Why Elan Chose It: No one will ever know the full story behind Manti Te'o and Lennay Kekua, and that's precisely what makes it so much fun to talk about. Any way you look at it, the Manti scandal transcended sports and became a part of our lives for weeks. Did he know she was fake? Did he really think she had died? His explanations were themselves confusing, and with the rising legend of the Catfish permeating our psyches, Manti became the #1 draft in everyone's Fantasy Girlfriend League.
Paris Hilton's Faked Nelson Mandela Tweet
Whoever made that stupid fake tweet lacks respect to the loss the world is mourning right now. Same goes for all the blogs who ran with it.— Paris Hilton (@ParisHilton) December 5, 2013
The Hoax: After Nelson Mandela died earlier this month, a tweet reportedly written by Paris Hilton circulated around the Web, reading: "RIP Nelson Mandela. Your 'I Have A Dream' speech was so inspiring. Amazing man." Hilton was not the author of the empty-headed missive, though; it was penned by a parody Twitter account called @DeletedTweets.
Why Elan Chose It: My favorite part of the forged Nelson Mandela tweet supposedly posted by Paris Hilton is that all it would have taken was one click to discover that it was fake, yet, people were so anxious to have someone to mock, they jumped all over it. This was a classic example of "too good to check," and it created spirited debates, which is what this season, and Twitter in general, is all about.
Jimmy Kimmel Twerk Hoax
The Hoax: Twerking may be a questionable pastime for many reasons, but not because it's inherently (literally) flammable. After a video started circulating the Web in which a girl lights herself on fire while twerking, Jimmy Kimmel came forward and admitted that the video was a hoax created by his team.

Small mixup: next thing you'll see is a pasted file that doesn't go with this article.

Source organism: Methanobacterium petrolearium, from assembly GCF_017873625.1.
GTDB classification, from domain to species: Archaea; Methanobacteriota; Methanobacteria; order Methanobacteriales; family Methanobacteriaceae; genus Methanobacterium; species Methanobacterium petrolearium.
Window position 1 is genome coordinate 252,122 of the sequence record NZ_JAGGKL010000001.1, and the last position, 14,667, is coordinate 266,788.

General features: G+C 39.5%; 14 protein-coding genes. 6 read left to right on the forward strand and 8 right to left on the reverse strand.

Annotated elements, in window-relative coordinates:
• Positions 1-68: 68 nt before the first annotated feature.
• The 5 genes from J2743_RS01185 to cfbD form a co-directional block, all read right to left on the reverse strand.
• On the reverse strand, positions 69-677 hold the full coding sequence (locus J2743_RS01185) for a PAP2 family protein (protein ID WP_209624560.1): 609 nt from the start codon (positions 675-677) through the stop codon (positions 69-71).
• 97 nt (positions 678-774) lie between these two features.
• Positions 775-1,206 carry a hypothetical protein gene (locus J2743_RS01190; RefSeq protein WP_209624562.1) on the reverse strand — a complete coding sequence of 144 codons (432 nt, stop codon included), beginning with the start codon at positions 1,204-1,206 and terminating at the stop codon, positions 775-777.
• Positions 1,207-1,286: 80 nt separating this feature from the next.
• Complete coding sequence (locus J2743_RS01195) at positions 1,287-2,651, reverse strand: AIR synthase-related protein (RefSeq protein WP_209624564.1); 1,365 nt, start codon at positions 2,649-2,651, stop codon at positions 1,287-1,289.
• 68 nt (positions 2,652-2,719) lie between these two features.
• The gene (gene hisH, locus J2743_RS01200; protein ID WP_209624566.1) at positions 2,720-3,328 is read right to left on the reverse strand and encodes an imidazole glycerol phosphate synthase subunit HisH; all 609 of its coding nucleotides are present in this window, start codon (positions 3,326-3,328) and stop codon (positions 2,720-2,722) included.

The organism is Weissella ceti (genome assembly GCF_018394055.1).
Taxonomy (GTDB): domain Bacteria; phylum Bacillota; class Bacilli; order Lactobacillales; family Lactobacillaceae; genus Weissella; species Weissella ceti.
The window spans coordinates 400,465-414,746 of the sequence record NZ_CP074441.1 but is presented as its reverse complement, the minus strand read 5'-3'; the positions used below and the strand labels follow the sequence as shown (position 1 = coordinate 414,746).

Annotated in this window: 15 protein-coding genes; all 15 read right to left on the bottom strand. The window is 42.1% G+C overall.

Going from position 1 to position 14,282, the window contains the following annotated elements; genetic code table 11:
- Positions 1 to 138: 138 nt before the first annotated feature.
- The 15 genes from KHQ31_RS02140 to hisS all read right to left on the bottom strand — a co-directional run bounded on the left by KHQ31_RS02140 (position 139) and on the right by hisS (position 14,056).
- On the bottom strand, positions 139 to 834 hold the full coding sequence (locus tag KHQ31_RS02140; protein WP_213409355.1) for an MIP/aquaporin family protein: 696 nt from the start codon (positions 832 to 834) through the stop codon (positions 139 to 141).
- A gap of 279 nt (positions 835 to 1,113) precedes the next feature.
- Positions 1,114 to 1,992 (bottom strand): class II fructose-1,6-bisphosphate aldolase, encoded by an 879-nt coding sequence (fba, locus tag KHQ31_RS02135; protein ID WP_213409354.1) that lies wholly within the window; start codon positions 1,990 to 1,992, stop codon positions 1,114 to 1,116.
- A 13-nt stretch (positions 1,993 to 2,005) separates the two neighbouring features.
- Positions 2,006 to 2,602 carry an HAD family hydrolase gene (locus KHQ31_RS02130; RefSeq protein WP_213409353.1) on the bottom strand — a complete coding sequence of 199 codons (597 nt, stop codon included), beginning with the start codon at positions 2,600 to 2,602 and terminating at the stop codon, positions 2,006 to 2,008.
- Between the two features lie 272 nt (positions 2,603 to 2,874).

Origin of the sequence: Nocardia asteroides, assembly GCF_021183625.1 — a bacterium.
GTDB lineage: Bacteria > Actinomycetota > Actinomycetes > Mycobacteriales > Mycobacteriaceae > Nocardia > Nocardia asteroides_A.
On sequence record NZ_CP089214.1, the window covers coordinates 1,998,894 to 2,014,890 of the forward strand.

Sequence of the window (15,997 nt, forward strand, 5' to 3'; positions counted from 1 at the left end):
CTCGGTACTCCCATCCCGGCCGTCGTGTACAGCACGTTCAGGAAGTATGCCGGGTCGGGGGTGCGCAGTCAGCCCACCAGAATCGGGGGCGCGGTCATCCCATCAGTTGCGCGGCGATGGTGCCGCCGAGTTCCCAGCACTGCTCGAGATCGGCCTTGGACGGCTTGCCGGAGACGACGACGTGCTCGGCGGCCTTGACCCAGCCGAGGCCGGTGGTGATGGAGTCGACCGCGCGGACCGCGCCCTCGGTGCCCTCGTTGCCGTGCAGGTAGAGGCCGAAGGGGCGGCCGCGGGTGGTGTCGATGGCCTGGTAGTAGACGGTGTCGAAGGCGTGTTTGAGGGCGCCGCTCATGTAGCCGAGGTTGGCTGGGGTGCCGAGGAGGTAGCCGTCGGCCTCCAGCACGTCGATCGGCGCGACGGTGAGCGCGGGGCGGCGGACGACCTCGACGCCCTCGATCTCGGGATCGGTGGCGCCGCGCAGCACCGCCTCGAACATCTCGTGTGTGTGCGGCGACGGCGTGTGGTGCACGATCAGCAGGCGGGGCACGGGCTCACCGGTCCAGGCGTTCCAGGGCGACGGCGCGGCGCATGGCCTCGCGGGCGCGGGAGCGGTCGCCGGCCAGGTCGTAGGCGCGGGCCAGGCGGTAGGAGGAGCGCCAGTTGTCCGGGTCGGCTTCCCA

Why Elan Chose It: There is no question that the best-executed prank of the year was Jimmy Kimmel's epic twerk failure. Twerking, while very popular, is also quite dangerous, and the video where a young girl caught on fire as a result of her poor dance moves served as a cautionary tale for all us wannabe-Mileys. From a case of "too good to check," to a case of "too good to be true," people really ate this one up, and in the end, because it was Jimmy Kimmel, we all had a second set of laughs saved up. It doesn't matter if it's real as long as it's funny.
Letter To Santa
Dear Santa pic.twitter.com/715ZYRsr1n— Gequeoman (@Gequeoman) November 29, 2013
The Hoax: After a photo of a "kid's" letter to Santa turned up on Reddit — featuring a link to an Amazon product — the Internet took the cuteness and ran with it. Too bad it was a two-year joke from comedian Zack Poitras that had been snatched from his blog and shared sans attribution.
Why Elan Chose It: What's cuter or more efficient than a child including an Amazon link so Santa can easily order gifts? Nothing. This, to me, was the most believable prank of the year, though it seems the adult male comedian who actually wrote the note had nothing to do with its popularity. To be honest, this was the only time all year where I was saddened to learn that something wasn't real. I want to live in a world where my children make their requests by hyperlink.